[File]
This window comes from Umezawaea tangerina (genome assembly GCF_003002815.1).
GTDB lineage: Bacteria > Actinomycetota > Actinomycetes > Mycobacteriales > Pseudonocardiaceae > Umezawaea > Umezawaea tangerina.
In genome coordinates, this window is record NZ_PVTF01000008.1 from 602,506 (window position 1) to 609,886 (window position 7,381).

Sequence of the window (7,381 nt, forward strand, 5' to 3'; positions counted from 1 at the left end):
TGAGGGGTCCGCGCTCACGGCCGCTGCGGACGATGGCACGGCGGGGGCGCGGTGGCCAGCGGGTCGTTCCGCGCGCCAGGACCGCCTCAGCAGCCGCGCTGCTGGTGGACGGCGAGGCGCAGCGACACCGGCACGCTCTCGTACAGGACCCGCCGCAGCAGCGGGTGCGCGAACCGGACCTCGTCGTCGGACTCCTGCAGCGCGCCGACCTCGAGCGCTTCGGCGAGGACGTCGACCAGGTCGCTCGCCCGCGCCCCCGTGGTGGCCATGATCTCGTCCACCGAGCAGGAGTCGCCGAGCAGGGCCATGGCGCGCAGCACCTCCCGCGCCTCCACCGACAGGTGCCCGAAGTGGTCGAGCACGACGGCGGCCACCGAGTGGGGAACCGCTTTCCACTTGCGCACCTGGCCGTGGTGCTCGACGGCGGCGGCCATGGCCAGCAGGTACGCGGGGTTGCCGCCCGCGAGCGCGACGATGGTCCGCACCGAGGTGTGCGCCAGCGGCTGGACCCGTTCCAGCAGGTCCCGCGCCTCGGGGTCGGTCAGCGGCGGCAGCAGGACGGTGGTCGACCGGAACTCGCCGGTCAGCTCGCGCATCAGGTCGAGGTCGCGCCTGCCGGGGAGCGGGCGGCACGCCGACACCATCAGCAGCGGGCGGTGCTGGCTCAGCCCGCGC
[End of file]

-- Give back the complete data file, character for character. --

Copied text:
This window comes from Umezawaea tangerina (genome assembly GCF_003002815.1).
GTDB lineage: Bacteria > Actinomycetota > Actinomycetes > Mycobacteriales > Pseudonocardiaceae > Umezawaea > Umezawaea tangerina.
In genome coordinates, this window is record NZ_PVTF01000008.1 from 602,506 (window position 1) to 609,886 (window position 7,381).

Sequence of the window (7,381 nt, forward strand, 5' to 3'; positions counted from 1 at the left end):
TGAGGGGTCCGCGCTCACGGCCGCTGCGGACGATGGCACGGCGGGGGCGCGGTGGCCAGCGGGTCGTTCCGCGCGCCAGGACCGCCTCAGCAGCCGCGCTGCTGGTGGACGGCGAGGCGCAGCGACACCGGCACGCTCTCGTACAGGACCCGCCGCAGCAGCGGGTGCGCGAACCGGACCTCGTCGTCGGACTCCTGCAGCGCGCCGACCTCGAGCGCTTCGGCGAGGACGTCGACCAGGTCGCTCGCCCGCGCCCCCGTGGTGGCCATGATCTCGTCCACCGAGCAGGAGTCGCCGAGCAGGGCCATGGCGCGCAGCACCTCCCGCGCCTCCACCGACAGGTGCCCGAAGTGGTCGAGCACGACGGCGGCCACCGAGTGGGGAACCGCTTTCCACTTGCGCACCTGGCCGTGGTGCTCGACGGCGGCGGCCATGGCCAGCAGGTACGCGGGGTTGCCGCCCGCGAGCGCGACGATGGTCCGCACCGAGGTGTGCGCCAGCGGCTGGACCCGTTCCAGCAGGTCCCGCGCCTCGGGGTCGGTCAGCGGCGGCAGCAGGACGGTGGTCGACCGGAACTCGCCGGTCAGCTCGCGCATCAGGTCGAGGTCGCGCCTGCCGGGGAGCGGGCGGCACGCCGACACCATCAGCAGCGGGCGGTGCTGGCTCAGCCCGCGC